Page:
Elevator to undergo renovation

Madison Riehle
Editor-in-Chief

Ninety-nine years after the completion of the Flood Mansion, the historical Flood elevator is being renovated due to inconsistencies with the elevator’s daily functions.

“I’ve been dependent on the elevator for a few years,” junior Talayah Hudson, who has had multiple knee surgeries, said. “With an elevator this old, it has its own problems that a normal elevator technician can’t fix.”

The elevator often fails to level the car with the floor, the door fails to open, and the elevator sometimes goes to the wrong floor or doesn’t come at all if the doors are not fully closed, according to Hudson.

The problems include the elevator not reaching the floor, the doors not opening, the elevator going to the wrong floor and the doors not fully closing, according to Hudson, who takes the elevator daily.

mainhall“Ultimately we will have a working elevator which will be very helpful for people with disabilities and our facilities staff who needs to bring things up and down,” Head of School Rachel Simpson said. “This elevator right now is extremely temperamental.”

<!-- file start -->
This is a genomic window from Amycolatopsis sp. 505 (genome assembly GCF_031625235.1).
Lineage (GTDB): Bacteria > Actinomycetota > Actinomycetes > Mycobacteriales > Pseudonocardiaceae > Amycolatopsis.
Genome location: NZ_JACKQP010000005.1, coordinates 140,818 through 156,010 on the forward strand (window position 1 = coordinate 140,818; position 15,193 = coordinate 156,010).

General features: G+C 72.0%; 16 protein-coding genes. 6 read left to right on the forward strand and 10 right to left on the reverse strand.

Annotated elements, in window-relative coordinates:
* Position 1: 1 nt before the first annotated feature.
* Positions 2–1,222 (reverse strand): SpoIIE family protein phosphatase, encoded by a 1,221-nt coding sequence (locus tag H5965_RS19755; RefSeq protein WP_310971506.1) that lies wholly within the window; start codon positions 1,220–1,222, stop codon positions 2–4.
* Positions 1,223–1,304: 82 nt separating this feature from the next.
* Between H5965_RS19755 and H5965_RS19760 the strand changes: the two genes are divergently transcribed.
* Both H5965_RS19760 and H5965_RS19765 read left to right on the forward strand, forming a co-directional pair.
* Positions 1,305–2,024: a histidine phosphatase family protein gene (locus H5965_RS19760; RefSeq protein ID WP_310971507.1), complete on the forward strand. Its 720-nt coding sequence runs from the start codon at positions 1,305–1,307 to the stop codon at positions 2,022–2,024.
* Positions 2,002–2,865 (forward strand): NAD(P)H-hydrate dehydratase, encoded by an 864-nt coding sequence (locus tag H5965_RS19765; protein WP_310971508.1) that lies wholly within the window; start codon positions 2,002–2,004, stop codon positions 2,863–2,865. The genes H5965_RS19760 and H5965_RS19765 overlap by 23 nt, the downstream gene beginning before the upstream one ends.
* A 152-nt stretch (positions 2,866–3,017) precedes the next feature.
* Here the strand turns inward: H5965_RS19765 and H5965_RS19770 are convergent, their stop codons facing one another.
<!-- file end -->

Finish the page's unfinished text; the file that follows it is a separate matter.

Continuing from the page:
The elevator, which will be renovated by Star Elevators, a San Francisco-based company, will include a new cab, motor, landing openings and fixtures, according to Facilities Manager Geoff DeSantis.

“We are making sure to take into consideration the amazing architecture of the Flood Mansion during the modernization,” DeSantis said. “We want to modernize without making the elevator look out of place.”

The Flood elevator is the oldest working residential elevator in the City of San Francisco, as it was original to the building.

“It’s pretty amazing,” Hudson said. “No other place, let alone school, in San Francisco can say that. I definitely take pride in the fact that we still have it.”

James Leary Flood acquired his fortune from his father James Clair Flood, who was one of four people who owned the Comstock Lode, a vein of silver ore found in Nevada, according to San Francisco Genealogy.

Flood took his fortune to San Francisco and built the original Flood Mansion at 1000 California Street, now the Pacific-Union Club, where James L. Flood took it over before it was damaged in the Great Earthquake of 1906.

The current Flood Mansion was completed in 1915, just in time to view the Panama-Pacific World Exposition on the waterfront, which included the Palace of Fine Arts.

Renovation will begin June 9 and continue through November. The attic will be closed during these times.

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